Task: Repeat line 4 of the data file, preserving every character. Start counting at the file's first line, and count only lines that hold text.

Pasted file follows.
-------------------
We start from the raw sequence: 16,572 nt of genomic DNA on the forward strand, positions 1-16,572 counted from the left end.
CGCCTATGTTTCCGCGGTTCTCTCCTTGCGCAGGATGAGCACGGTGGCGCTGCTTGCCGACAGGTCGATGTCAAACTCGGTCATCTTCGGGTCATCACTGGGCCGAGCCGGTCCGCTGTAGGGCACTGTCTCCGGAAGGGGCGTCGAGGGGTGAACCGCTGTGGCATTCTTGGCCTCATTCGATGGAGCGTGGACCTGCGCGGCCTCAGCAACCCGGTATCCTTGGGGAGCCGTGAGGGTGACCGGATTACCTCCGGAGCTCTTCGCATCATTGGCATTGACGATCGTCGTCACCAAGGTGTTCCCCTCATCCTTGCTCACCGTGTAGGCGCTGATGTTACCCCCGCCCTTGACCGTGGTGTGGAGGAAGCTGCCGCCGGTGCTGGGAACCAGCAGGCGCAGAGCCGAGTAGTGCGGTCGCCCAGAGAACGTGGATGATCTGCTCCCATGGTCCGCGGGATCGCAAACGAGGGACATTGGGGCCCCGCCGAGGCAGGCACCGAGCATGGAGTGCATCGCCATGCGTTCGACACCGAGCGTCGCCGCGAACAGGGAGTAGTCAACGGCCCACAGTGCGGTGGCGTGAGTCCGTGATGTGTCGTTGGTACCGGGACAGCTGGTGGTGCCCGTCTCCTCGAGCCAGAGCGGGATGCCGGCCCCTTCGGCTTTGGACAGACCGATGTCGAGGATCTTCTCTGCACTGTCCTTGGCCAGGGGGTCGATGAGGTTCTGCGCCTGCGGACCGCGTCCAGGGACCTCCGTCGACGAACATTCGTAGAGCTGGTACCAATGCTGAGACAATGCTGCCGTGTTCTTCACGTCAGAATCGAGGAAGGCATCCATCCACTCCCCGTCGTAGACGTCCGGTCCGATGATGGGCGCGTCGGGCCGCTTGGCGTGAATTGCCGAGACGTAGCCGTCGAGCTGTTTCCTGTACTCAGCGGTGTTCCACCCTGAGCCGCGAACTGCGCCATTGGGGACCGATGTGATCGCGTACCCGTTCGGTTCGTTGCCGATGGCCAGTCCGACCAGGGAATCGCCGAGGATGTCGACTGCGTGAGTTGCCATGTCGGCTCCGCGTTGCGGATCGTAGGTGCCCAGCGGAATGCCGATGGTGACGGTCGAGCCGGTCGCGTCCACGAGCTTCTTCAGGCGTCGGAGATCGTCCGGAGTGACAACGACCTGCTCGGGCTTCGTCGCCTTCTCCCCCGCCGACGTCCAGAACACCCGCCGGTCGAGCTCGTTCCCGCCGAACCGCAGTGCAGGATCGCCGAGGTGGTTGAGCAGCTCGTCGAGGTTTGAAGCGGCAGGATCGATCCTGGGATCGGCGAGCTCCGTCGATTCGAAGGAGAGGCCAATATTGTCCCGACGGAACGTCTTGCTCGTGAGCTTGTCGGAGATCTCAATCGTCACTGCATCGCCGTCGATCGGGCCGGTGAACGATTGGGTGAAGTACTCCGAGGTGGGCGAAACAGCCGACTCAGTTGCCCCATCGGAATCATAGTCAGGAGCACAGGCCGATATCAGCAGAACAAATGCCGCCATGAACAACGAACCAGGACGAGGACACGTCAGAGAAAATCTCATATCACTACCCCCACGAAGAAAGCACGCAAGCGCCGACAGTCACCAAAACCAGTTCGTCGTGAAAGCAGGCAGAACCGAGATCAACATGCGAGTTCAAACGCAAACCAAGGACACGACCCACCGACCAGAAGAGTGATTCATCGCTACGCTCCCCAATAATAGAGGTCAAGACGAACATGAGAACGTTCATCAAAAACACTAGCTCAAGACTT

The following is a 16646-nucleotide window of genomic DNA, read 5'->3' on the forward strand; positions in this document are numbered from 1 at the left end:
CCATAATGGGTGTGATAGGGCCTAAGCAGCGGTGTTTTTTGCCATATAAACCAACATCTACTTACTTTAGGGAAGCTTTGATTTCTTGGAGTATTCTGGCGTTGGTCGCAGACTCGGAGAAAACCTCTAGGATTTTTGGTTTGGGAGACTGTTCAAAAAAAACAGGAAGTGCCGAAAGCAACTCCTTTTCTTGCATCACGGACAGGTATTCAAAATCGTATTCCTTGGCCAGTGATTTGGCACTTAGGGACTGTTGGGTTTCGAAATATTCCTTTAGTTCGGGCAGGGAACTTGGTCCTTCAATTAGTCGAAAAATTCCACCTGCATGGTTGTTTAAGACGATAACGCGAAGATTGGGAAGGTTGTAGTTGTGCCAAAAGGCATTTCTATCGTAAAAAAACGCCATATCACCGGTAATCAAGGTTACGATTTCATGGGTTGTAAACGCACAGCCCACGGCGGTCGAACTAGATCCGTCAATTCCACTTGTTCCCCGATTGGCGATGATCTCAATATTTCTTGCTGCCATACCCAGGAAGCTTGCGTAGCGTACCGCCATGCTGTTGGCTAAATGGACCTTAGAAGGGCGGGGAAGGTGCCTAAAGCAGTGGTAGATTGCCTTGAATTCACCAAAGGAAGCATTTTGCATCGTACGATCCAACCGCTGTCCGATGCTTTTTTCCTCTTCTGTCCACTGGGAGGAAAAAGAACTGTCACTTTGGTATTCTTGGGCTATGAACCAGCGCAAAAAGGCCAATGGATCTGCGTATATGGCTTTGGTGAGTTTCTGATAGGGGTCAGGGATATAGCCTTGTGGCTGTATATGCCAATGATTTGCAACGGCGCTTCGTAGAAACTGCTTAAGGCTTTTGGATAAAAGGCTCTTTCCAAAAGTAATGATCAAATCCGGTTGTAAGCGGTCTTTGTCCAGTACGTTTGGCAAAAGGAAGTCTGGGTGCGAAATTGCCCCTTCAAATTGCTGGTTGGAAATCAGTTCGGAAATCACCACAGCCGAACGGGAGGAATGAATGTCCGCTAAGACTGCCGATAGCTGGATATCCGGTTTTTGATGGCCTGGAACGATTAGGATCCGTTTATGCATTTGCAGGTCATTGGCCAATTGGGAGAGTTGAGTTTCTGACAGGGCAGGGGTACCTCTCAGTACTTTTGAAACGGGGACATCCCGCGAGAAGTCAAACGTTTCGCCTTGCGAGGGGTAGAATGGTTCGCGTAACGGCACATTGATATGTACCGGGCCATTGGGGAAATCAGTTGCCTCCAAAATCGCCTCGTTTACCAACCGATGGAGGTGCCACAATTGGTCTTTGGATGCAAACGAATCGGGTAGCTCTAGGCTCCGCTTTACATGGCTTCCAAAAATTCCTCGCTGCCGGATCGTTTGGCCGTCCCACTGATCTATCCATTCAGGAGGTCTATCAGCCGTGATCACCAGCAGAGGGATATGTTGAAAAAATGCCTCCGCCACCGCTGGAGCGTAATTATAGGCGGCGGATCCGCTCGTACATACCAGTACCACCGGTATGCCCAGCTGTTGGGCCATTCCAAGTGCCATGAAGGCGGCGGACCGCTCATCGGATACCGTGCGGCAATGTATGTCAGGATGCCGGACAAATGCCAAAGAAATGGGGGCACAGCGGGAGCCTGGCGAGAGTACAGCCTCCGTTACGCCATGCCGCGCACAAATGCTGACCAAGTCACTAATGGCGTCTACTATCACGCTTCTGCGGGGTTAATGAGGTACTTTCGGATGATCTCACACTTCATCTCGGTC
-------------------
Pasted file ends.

CCATAATGGGTGTGATAGGGCCTAAGCAGCGGTGTTTTTTGCCATATAAACCAACATCTACTTACTTTAGGGAAGCTTTGATTTCTTGGAGTATTCTGGCGTTGGTCGCAGACTCGGAGAAAACCTCTAGGATTTTTGGTTTGGGAGACTGTTCAAAAAAAACAGGAAGTGCCGAAAGCAACTCCTTTTCTTGCATCACGGACAGGTATTCAAAATCGTATTCCTTGGCCAGTGATTTGGCACTTAGGGACTGTTGGGTTTCGAAATATTCCTTTAGTTCGGGCAGGGAACTTGGTCCTTCAATTAGTCGAAAAATTCCACCTGCATGGTTGTTTAAGACGATAACGCGAAGATTGGGAAGGTTGTAGTTGTGCCAAAAGGCATTTCTATCGTAAAAAAACGCCATATCACCGGTAATCAAGGTTACGATTTCATGGGTTGTAAACGCACAGCCCACGGCGGTCGAACTAGATCCGTCAATTCCACTTGTTCCCCGATTGGCGATGATCTCAATATTTCTTGCTGCCATACCCAGGAAGCTTGCGTAGCGTACCGCCATGCTGTTGGCTAAATGGACCTTAGAAGGGCGGGGAAGGTGCCTAAAGCAGTGGTAGATTGCCTTGAATTCACCAAAGGAAGCATTTTGCATCGTACGATCCAACCGCTGTCCGATGCTTTTTTCCTCTTCTGTCCACTGGGAGGAAAAAGAACTGTCACTTTGGTATTCTTGGGCTATGAACCAGCGCAAAAAGGCCAATGGATCTGCGTATATGGCTTTGGTGAGTTTCTGATAGGGGTCAGGGATATAGCCTTGTGGCTGTATATGCCAATGATTTGCAACGGCGCTTCGTAGAAACTGCTTAAGGCTTTTGGATAAAAGGCTCTTTCCAAAAGTAATGATCAAATCCGGTTGTAAGCGGTCTTTGTCCAGTACGTTTGGCAAAAGGAAGTCTGGGTGCGAAATTGCCCCTTCAAATTGCTGGTTGGAAATCAGTTCGGAAATCACCACAGCCGAACGGGAGGAATGAATGTCCGCTAAGACTGCCGATAGCTGGATATCCGGTTTTTGATGGCCTGGAACGATTAGGATCCGTTTATGCATTTGCAGGTCATTGGCCAATTGGGAGAGTTGAGTTTCTGACAGGGCAGGGGTACCTCTCAGTACTTTTGAAACGGGGACATCCCGCGAGAAGTCAAACGTTTCGCCTTGCGAGGGGTAGAATGGTTCGCGTAACGGCACATTGATATGTACCGGGCCATTGGGGAAATCAGTTGCCTCCAAAATCGCCTCGTTTACCAACCGATGGAGGTGCCACAATTGGTCTTTGGATGCAAACGAATCGGGTAGCTCTAGGCTCCGCTTTACATGGCTTCCAAAAATTCCTCGCTGCCGGATCGTTTGGCCGTCCCACTGATCTATCCATTCAGGAGGTCTATCAGCCGTGATCACCAGCAGAGGGATATGTTGAAAAAATGCCTCCGCCACCGCTGGAGCGTAATTATAGGCGGCGGATCCGCTCGTACATACCAGTACCACCGGTATGCCCAGCTGTTGGGCCATTCCAAGTGCCATGAAGGCGGCGGACCGCTCATCGGATACCGTGCGGCAATGTATGTCAGGATGCCGGACAAATGCCAAAGAAATGGGGGCACAGCGGGAGCCTGGCGAGAGTACAGCCTCCGTTACGCCATGCCGCGCACAAATGCTGACCAAGTCACTAATGGCGTCTACTATCACGCTTCTGCGGGGTTAATGAGGTACTTTCGGATGATCTCACACTTCATCTCGGTC